1.Hutchins, Sarah. “Drug Overdose: Prescription Painkillers Poison 46 Americans Every Day.” Liberty Voice, 20 July 2014. Web. 22 July 2014. guardianlv.com/2014/07/drug-overdose-prescription-painkillers-poison-46-americans-every-day/.

2.Blake, Matthew. “Extent of US Dependency on Prescription Drugs Revealed: UN Report Shows 6% of American Adults Hooked on Pills.” Mail Online. Associated Newspapers, 07 July 2014. Web. 21 July 2014. dailymail.co.uk/news/article-2683318/Extent-US-dependency-prescription-drugs-revealed-UN-report-shows-6-American-adults-hooked-pills.html.

3.Winkel, Bethany. “Avoiding Prescription Drug Abuse—Treatment Solutions.” Treatment Solutions. N.p., 11 Feb. 2010. Web. 23 July 2014. treatmentsolutions.com/avoiding-prescription-drug-abuse/.

4.Sack, David. “FDA Prescription Drug Abuse Plan Hits—and Misses—the Mark—Addiction Recovery.” Addiction Recovery with David Sack, M.D. Psych Central.com, 7 July 2014. Web. 22 July 2014. blogs.psychcentral.com/addiction-recovery/2014/07/fda-prescription-drug-abuse-plan-hits-and-misses-the-mark/.

5.“Signs and Symptoms of Prescription Pain Reliever Abuse.” Narconon International, n.d. Web. 22 July 2014. narconon.org/drug-abuse/signs-symptoms-pain-relievers.html.

$3 million center for treating veterans with PTSD and addiction opens in Upstate New York

Saranac Lake, NY (PRWEB) March 23, 2015

After over a decade of war in Iraq and Afghanistan, more than 300,000 veterans have been diagnosed with Post Traumatic Stress Disorder (PTSD), which is often accompanied by depression and substance abuse. To begin to address this national imperative, St. Joseph’s Addiction Treatment & Recovery Centers has constructed the Col. C. David Merkel, MD Veterans Residence for the treatment of addiction and PTSD, one of just three such facilities in New York State.

St. Joseph’s established its 10,000-square-foot facility on their deeply forested 26-acre campus in the heart of the Adirondack Mountains with funding from the New York State Office of Alcoholism and Substance Abuse Services, (OASAS), and support from Governor Andrew M. Cuomo.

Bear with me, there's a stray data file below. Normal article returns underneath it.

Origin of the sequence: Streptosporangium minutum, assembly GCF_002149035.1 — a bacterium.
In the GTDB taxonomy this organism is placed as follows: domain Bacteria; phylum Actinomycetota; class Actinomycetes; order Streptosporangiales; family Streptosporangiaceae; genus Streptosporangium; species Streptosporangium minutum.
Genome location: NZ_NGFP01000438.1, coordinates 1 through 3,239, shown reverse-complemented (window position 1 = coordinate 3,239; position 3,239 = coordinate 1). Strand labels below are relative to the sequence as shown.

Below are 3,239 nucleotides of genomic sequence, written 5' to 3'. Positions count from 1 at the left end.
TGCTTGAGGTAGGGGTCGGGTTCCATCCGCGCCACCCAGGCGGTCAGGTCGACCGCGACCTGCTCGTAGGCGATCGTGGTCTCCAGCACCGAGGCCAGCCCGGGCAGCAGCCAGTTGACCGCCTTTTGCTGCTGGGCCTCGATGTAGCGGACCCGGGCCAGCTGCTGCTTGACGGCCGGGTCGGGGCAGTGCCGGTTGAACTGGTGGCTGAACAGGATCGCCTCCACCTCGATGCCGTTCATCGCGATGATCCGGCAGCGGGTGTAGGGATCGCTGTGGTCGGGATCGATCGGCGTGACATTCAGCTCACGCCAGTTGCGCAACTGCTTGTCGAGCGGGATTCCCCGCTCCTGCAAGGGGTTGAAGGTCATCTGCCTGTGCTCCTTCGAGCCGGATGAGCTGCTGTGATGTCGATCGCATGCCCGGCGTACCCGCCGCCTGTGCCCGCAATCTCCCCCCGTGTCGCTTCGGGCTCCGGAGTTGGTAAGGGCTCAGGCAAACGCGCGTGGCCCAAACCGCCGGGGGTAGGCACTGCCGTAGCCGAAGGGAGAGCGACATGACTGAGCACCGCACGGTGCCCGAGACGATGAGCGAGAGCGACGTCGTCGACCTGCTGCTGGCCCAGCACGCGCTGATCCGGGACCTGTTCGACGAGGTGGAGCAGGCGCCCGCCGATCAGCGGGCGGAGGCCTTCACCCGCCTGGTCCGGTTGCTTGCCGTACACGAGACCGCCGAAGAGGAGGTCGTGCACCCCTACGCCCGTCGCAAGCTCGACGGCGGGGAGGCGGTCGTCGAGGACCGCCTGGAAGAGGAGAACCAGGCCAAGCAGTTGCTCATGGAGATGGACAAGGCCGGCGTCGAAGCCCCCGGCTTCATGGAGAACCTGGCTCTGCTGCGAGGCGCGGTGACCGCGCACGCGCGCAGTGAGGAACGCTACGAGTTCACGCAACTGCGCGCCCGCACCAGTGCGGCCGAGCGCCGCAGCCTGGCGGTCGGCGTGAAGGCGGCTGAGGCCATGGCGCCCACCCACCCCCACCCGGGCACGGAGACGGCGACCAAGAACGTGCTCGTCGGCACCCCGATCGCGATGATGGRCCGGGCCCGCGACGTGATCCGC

The $ 3 million facility has the capacity to treat 25 male veterans who will be in treatment for up to a year. OASAS also provides the larger portion of the facility’s $ 1 million annual operating budget.

“Even those we look to as our symbols of strength, our veterans, are not immune to this disease (addiction),” OASAS Executive Deputy Commissioner Sean Byrne stated in his dedication address. “The Merkel Residence is breaking new ground in treating PTSD and addiction simultaneously while being aware of the triggers and vulnerabilities of military trauma survivors.”

St. Joseph’s veterans’ services include trauma-informed therapeutic approaches, recreation and sober socialization skills, physical health restoration and somatic therapies, reintegration with family and community, educational and vocational assistance training, and family therapy and support. There is also a strong emphasis on assisting in the renewal of the family unit.

The formal dedication of the facility occurred near the time of the program’s first graduate. John C. is now pursuing studies in political science at the State University of New York, Oswego and relates, “Before coming here, I completed a 28 day program elsewhere, but it just didn’t take. St. Joe’s program had all the components, not just the addiction part, but handling the PTSD, parenting, getting my VA benefits in order, spirituality, all of it. My life was like a puzzle with the pieces spread all over the floor. This program helped me to put it back together.”

Veterans from all states and with all categories of discharges are considered for acceptance.

The coming together as a cadre, forming a familiar culture, has been demonstrated to be of significant importance to veteran healing. As Bob Ross, St. Joseph’s President and CEO notes, “One of the outcomes we are particularly pleased with is, that in addition to meaningful positive behavioral change, the men have joined to support each other as a unit similar to when they were in service to their country.”